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A lack of genetic diversity in cultivated black raspberry (Rubus occidentalis L.) germplasm has been widely recognized as a major factor limiting progress towards breeding improved cultivars. Despite this, little effort has been made since the early twentieth century to systematically collect and evaluate wild black raspberry for germplasm improvement. In recent years, there has been renewed interest in black raspberry breeding to replace existing cultivars that lack durability and disease resistance. We planted seedlings from 109 wild black raspberry populations, representing 24 US states and two Canadian provinces, in the field in replicated trial plots in Corvallis, Oregon (USA), to evaluate their performance. These populations showed wide variation in morphology, architecture, fruiting season, vigor, and apparent field tolerance to Verticillium wilt. For nearly every trait examined, wild black raspberry germplasm exhibited a range of variation beyond existing cultivars, and showed great potential for use in future breeding. While most populations were fairly uniform phenotypically, segregation for fruit gloss and possible tolerance to Verticillium wilt was noted in a few, indicating the possibility of simple inheritance of these traits. A few populations with unusual morphology, such as spinelessness or flower abnormalities, were identified, as were populations that flowered on first year canes and produced fall fruit. Populations from the southern edge of the range appear to be particularly well adapted to western Oregon, with vigorous upright growth, strong canes, and some with a low incidence of Verticillium wilt. This germplasm will be of great value to breeders interested in developing improved black raspberry cultivars.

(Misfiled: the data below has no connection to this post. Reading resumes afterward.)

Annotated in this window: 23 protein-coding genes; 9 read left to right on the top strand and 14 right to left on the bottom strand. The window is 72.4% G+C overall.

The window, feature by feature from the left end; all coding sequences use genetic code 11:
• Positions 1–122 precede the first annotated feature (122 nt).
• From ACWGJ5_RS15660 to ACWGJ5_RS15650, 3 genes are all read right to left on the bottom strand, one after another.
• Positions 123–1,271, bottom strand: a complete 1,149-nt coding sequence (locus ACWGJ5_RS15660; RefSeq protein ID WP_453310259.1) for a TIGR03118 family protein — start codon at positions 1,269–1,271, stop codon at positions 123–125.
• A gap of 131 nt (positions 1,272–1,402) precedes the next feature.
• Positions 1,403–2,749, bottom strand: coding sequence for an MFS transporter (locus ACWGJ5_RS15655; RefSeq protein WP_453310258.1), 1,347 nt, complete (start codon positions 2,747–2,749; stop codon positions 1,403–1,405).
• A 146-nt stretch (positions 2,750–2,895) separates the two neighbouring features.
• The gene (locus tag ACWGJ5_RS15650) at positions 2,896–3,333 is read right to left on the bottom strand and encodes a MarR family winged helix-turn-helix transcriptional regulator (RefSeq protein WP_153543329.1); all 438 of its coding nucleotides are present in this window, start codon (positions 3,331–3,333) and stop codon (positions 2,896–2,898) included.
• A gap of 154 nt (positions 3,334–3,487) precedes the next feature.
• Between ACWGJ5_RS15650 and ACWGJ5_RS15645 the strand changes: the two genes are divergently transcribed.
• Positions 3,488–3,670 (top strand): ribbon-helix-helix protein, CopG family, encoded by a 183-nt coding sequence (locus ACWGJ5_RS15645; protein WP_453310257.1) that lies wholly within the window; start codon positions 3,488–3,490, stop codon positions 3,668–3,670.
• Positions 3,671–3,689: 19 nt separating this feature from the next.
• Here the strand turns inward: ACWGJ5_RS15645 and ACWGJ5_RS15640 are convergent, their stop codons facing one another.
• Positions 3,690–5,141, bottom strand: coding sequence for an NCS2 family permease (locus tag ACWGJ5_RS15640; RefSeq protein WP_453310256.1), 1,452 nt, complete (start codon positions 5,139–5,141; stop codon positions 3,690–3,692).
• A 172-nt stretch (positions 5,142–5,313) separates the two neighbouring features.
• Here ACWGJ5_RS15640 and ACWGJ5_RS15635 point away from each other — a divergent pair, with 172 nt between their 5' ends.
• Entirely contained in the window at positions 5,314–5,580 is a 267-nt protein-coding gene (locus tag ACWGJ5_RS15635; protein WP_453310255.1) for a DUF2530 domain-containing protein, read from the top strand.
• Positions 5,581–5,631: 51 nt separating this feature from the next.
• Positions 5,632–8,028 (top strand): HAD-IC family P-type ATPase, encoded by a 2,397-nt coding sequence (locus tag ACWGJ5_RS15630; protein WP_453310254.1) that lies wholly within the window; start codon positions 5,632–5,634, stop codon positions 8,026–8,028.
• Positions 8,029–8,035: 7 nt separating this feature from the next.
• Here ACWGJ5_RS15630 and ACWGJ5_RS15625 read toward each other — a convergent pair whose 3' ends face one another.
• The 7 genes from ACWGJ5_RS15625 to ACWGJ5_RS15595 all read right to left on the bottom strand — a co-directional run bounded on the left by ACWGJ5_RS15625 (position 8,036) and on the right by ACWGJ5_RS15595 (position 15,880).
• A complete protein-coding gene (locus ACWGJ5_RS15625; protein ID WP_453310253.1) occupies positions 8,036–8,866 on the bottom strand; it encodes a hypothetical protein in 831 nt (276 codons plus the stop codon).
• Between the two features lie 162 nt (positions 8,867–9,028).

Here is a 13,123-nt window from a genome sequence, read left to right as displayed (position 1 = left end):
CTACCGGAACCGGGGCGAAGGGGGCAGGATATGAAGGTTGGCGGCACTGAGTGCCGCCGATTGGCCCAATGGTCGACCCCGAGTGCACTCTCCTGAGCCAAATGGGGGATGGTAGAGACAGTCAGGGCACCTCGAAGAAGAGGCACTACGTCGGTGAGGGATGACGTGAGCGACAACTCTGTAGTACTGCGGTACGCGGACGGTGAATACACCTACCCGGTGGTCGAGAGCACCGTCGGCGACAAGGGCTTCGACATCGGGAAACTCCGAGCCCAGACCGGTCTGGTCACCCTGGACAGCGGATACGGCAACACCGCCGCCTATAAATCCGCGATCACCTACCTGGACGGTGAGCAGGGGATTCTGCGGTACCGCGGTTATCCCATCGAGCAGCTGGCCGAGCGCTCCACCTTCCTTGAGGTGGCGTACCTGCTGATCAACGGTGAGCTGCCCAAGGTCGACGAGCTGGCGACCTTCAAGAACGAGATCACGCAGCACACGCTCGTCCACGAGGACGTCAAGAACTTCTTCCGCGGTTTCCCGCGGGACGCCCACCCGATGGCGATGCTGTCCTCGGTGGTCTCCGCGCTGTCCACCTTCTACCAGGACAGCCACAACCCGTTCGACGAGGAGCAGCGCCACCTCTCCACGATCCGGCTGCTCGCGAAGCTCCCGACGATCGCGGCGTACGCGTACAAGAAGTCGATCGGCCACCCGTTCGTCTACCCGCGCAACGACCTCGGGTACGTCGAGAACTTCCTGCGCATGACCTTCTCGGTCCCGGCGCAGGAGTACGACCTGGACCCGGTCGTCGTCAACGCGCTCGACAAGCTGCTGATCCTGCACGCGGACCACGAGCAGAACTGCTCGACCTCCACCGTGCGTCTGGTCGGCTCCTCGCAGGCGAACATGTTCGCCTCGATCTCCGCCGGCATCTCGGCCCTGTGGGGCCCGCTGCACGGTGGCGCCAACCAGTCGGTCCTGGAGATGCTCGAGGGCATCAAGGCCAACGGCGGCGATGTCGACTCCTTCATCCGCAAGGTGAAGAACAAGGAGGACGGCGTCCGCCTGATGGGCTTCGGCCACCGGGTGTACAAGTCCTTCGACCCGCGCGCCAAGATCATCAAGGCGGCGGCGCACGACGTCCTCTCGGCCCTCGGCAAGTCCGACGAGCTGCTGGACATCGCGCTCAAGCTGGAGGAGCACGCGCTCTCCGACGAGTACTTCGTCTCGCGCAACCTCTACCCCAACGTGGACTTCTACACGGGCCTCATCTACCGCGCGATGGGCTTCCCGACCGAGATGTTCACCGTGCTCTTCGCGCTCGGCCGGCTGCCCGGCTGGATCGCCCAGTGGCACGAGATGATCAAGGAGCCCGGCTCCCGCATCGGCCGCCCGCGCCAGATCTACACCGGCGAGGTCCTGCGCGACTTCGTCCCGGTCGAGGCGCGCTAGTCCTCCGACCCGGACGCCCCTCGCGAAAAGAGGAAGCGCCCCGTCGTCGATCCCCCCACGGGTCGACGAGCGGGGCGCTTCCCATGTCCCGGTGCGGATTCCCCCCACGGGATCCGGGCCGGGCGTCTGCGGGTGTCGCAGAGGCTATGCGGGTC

Category: Genetic diversity
Authors: Dossett, M. and Finn, C.E.
Journal/Series: Genetic Resources and Crop Evolution
Publication Year: 2016

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